For more information on policies, curriculum, and rates, please view the student handbook.


  • The beginning stage of violin playing is the most crucial period of learning. Beginning students will build a foundation for solid playing skills, healthy practice habits, and a basis for musical understanding.
  • All beginning students should develop strong fundamental violin technique and a beautiful sound.
  • For young students, parental involvement is key to the child’s progress.
  • The first year of lessons is all about learning how to practice!
  • The relationship between the parent, student, and teacher is crucial- the student will never practice or play the violin alone.  Parents must attend lessons so they can help their child practice at home every day.
  • The emphasis in practice is not hours spent, but the number of correct repetitions.
DAILY PRACTICE EXPECTATIONS: Starts at 15 minutes in the beginning, will increase to AT LEAST 30-45 minutes
  • The intermediate stage encompasses a broad spectrum of abilities.  Along with playing more sophisticated repertoire, students will become proficient in etudes, scales and arpeggios, and other technical skills.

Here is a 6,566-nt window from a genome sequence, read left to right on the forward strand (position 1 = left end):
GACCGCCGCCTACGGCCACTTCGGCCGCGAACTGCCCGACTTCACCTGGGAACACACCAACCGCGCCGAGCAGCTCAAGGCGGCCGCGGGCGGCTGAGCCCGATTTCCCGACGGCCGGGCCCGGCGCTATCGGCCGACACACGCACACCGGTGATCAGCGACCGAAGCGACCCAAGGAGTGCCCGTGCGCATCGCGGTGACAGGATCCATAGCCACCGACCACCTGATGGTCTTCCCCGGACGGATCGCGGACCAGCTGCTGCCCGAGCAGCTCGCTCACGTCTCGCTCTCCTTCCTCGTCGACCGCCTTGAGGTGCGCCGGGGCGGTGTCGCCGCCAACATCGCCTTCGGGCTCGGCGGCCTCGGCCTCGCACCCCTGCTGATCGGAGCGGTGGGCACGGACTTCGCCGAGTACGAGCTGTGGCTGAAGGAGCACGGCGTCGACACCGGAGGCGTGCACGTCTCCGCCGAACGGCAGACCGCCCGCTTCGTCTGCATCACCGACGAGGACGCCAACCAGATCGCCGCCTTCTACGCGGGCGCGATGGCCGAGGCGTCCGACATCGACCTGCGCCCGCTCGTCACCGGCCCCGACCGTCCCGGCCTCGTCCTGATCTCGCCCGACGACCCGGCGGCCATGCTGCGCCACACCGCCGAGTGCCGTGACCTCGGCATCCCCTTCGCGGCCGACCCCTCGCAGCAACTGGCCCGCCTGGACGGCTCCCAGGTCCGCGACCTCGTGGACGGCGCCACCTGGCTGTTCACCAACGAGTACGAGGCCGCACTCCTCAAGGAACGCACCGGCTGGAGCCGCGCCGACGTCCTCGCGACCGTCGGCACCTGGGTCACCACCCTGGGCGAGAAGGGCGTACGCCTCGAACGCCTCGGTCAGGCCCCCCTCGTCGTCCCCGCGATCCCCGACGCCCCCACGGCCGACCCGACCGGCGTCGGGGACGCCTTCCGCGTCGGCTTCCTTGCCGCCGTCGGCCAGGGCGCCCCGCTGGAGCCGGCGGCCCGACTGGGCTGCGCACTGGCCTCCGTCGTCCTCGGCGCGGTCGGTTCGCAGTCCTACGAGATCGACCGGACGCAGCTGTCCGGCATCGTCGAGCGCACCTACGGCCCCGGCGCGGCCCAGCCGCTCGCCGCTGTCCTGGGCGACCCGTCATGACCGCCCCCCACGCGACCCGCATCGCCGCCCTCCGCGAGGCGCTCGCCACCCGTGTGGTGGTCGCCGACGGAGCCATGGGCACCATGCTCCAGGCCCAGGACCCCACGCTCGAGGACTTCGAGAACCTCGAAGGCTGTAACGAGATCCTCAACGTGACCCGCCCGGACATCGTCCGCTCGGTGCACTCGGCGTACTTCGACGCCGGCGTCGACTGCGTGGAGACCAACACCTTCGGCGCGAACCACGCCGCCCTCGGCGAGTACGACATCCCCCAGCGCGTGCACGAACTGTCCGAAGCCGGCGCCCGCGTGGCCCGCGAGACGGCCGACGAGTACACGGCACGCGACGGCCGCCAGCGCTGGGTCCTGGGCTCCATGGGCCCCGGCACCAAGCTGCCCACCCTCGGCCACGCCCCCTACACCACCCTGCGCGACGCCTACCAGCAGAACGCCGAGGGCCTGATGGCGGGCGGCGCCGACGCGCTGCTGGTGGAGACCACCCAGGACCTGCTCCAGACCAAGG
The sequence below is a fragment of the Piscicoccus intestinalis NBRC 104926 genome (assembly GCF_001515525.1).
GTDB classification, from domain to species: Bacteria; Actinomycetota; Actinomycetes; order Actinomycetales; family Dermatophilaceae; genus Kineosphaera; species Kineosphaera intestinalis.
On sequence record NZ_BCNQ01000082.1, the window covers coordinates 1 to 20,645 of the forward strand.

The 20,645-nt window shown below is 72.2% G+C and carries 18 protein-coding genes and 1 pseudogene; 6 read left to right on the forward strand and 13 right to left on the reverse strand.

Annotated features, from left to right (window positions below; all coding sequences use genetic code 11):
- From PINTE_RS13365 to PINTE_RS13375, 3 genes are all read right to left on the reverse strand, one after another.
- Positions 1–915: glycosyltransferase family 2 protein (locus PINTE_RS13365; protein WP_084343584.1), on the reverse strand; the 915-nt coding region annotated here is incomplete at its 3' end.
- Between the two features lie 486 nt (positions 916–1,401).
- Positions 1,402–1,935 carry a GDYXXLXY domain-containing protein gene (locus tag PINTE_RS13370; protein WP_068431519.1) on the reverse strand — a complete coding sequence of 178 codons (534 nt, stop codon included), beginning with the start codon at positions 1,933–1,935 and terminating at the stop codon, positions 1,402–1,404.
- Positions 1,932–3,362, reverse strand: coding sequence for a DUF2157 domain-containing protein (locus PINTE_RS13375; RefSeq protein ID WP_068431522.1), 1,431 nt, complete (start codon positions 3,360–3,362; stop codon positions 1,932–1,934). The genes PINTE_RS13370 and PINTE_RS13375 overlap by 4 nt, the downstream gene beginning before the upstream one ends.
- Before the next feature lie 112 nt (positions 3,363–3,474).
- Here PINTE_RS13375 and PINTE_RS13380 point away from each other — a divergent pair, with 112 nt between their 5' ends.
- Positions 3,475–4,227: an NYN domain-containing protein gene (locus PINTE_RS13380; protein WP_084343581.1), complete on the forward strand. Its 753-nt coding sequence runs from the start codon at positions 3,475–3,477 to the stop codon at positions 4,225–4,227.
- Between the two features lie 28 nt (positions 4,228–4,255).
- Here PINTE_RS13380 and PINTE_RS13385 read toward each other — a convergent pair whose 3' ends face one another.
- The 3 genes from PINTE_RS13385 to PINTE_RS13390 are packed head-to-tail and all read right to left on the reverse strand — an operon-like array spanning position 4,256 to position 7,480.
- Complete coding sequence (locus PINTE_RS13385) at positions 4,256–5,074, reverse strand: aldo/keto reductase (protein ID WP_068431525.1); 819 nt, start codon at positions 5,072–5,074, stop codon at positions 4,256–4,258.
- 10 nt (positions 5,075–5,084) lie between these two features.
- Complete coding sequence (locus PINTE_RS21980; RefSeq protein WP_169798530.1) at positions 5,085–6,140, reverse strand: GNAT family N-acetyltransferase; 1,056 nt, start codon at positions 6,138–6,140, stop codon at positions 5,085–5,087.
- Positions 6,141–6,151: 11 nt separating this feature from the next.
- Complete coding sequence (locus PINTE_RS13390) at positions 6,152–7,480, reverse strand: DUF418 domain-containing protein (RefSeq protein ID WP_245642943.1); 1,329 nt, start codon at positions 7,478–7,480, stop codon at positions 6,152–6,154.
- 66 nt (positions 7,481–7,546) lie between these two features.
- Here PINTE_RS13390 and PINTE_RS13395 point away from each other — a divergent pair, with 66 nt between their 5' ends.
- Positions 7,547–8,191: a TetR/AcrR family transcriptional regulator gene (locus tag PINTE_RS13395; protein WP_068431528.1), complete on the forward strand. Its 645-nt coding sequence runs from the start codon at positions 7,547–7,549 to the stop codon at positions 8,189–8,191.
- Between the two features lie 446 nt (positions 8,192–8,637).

• Students will become more aware of their playing so that they may keep good playing habits in school orchestra, youth symphony, and other ensemble commitments.
DAILY PRACTICE EXPECTATIONS: AT LEAST 45-75 minutes depending on ability
Violin Student
  • Advanced students work on a combination of major concerti, solo sonatas, chamber music, and advanced technical exercises and etudes.
  • Students at this stage have the ability to make their own musical decisions, with a bit of guidance!
DAILY PRACTICE EXPECTATIONS: AT LEAST 90 minutes-120 minutes, often more 

Please consult this page for age-related practice expectations


All students enrolled in the studio take private lessons.  Private lessons are held for 30, 45, or 60 minutes depending on age and experience level.  90 minutes are offered to advanced students.


Performance opportunities are an important aspect of musical education. Students will learn to become poised and experienced performers from the very beginning of their studies.

Students have monthly, “casual” opportunities.  

Formal student recitals are held twice a year. This gives students an opportunity to perform polished pieces for a warm and welcoming audience.